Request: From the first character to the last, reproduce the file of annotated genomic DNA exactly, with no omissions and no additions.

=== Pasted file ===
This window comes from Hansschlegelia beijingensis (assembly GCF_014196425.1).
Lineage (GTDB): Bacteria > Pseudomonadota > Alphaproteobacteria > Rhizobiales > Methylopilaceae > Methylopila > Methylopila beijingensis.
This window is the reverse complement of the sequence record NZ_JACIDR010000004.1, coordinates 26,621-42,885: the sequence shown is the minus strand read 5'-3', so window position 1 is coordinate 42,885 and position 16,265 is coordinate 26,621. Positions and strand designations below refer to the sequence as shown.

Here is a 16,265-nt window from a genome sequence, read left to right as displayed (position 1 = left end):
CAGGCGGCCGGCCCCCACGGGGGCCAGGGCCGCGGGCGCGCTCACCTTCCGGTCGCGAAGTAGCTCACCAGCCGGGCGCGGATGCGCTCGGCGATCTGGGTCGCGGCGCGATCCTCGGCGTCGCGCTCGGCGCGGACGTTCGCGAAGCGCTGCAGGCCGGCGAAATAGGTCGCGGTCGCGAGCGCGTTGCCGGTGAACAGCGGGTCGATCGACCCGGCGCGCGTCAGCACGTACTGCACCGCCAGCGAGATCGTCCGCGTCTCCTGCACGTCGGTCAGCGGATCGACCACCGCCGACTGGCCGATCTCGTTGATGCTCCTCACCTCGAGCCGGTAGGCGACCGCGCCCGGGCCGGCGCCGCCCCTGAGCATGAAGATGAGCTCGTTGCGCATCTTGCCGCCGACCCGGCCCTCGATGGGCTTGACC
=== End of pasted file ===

This window comes from Hansschlegelia beijingensis (assembly GCF_014196425.1).
Lineage (GTDB): Bacteria > Pseudomonadota > Alphaproteobacteria > Rhizobiales > Methylopilaceae > Methylopila > Methylopila beijingensis.
This window is the reverse complement of the sequence record NZ_JACIDR010000004.1, coordinates 26,621-42,885: the sequence shown is the minus strand read 5'-3', so window position 1 is coordinate 42,885 and position 16,265 is coordinate 26,621. Positions and strand designations below refer to the sequence as shown.

Here is a 16,265-nt window from a genome sequence, read left to right as displayed (position 1 = left end):
CAGGCGGCCGGCCCCCACGGGGGCCAGGGCCGCGGGCGCGCTCACCTTCCGGTCGCGAAGTAGCTCACCAGCCGGGCGCGGATGCGCTCGGCGATCTGGGTCGCGGCGCGATCCTCGGCGTCGCGCTCGGCGCGGACGTTCGCGAAGCGCTGCAGGCCGGCGAAATAGGTCGCGGTCGCGAGCGCGTTGCCGGTGAACAGCGGGTCGATCGACCCGGCGCGCGTCAGCACGTACTGCACCGCCAGCGAGATCGTCCGCGTCTCCTGCACGTCGGTCAGCGGATCGACCACCGCCGACTGGCCGATCTCGTTGATGCTCCTCACCTCGAGCCGGTAGGCGACCGCGCCCGGGCCGGCGCCGCCCCTGAGCATGAAGATGAGCTCGTTGCGCATCTTGCCGCCGACCCGGCCCTCGATGGGCTTGACC